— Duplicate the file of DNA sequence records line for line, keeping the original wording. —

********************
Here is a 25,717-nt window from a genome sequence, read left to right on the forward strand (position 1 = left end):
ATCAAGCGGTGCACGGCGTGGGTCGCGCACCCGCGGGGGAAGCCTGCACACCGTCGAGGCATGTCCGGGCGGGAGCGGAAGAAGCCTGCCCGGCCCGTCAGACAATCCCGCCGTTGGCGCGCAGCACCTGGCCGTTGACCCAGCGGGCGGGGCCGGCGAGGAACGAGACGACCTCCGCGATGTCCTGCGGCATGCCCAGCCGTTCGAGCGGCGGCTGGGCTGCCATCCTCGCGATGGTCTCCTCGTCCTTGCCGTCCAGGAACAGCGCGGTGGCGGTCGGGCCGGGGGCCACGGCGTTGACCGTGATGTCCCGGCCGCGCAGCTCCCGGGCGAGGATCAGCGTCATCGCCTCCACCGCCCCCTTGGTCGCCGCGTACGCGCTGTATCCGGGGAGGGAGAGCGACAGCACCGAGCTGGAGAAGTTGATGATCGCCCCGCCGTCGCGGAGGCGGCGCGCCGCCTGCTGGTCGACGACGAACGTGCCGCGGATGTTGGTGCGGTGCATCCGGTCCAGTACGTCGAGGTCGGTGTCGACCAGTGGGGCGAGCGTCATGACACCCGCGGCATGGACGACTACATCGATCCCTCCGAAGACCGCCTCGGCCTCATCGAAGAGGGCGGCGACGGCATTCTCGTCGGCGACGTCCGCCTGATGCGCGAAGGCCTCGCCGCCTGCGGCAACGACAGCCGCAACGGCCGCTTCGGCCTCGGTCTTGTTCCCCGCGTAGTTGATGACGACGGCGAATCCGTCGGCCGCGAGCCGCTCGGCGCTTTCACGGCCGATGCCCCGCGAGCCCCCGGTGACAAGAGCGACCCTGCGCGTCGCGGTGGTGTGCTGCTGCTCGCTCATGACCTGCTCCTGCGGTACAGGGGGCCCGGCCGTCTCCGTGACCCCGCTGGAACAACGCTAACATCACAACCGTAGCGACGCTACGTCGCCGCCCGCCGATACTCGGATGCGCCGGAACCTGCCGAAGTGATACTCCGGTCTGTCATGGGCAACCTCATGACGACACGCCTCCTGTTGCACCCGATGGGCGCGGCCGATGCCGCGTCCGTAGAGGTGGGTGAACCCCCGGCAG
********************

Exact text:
Here is a 25,717-nt window from a genome sequence, read left to right on the forward strand (position 1 = left end):
ATCAAGCGGTGCACGGCGTGGGTCGCGCACCCGCGGGGGAAGCCTGCACACCGTCGAGGCATGTCCGGGCGGGAGCGGAAGAAGCCTGCCCGGCCCGTCAGACAATCCCGCCGTTGGCGCGCAGCACCTGGCCGTTGACCCAGCGGGCGGGGCCGGCGAGGAACGAGACGACCTCCGCGATGTCCTGCGGCATGCCCAGCCGTTCGAGCGGCGGCTGGGCTGCCATCCTCGCGATGGTCTCCTCGTCCTTGCCGTCCAGGAACAGCGCGGTGGCGGTCGGGCCGGGGGCCACGGCGTTGACCGTGATGTCCCGGCCGCGCAGCTCCCGGGCGAGGATCAGCGTCATCGCCTCCACCGCCCCCTTGGTCGCCGCGTACGCGCTGTATCCGGGGAGGGAGAGCGACAGCACCGAGCTGGAGAAGTTGATGATCGCCCCGCCGTCGCGGAGGCGGCGCGCCGCCTGCTGGTCGACGACGAACGTGCCGCGGATGTTGGTGCGGTGCATCCGGTCCAGTACGTCGAGGTCGGTGTCGACCAGTGGGGCGAGCGTCATGACACCCGCGGCATGGACGACTACATCGATCCCTCCGAAGACCGCCTCGGCCTCATCGAAGAGGGCGGCGACGGCATTCTCGTCGGCGACGTCCGCCTGATGCGCGAAGGCCTCGCCGCCTGCGGCAACGACAGCCGCAACGGCCGCTTCGGCCTCGGTCTTGTTCCCCGCGTAGTTGATGACGACGGCGAATCCGTCGGCCGCGAGCCGCTCGGCGCTTTCACGGCCGATGCCCCGCGAGCCCCCGGTGACAAGAGCGACCCTGCGCGTCGCGGTGGTGTGCTGCTGCTCGCTCATGACCTGCTCCTGCGGTACAGGGGGCCCGGCCGTCTCCGTGACCCCGCTGGAACAACGCTAACATCACAACCGTAGCGACGCTACGTCGCCGCCCGCCGATACTCGGATGCGCCGGAACCTGCCGAAGTGATACTCCGGTCTGTCATGGGCAACCTCATGACGACACGCCTCCTGTTGCACCCGATGGGCGCGGCCGATGCCGCGTCCGTAGAGGTGGGTGAACCCCCGGCAG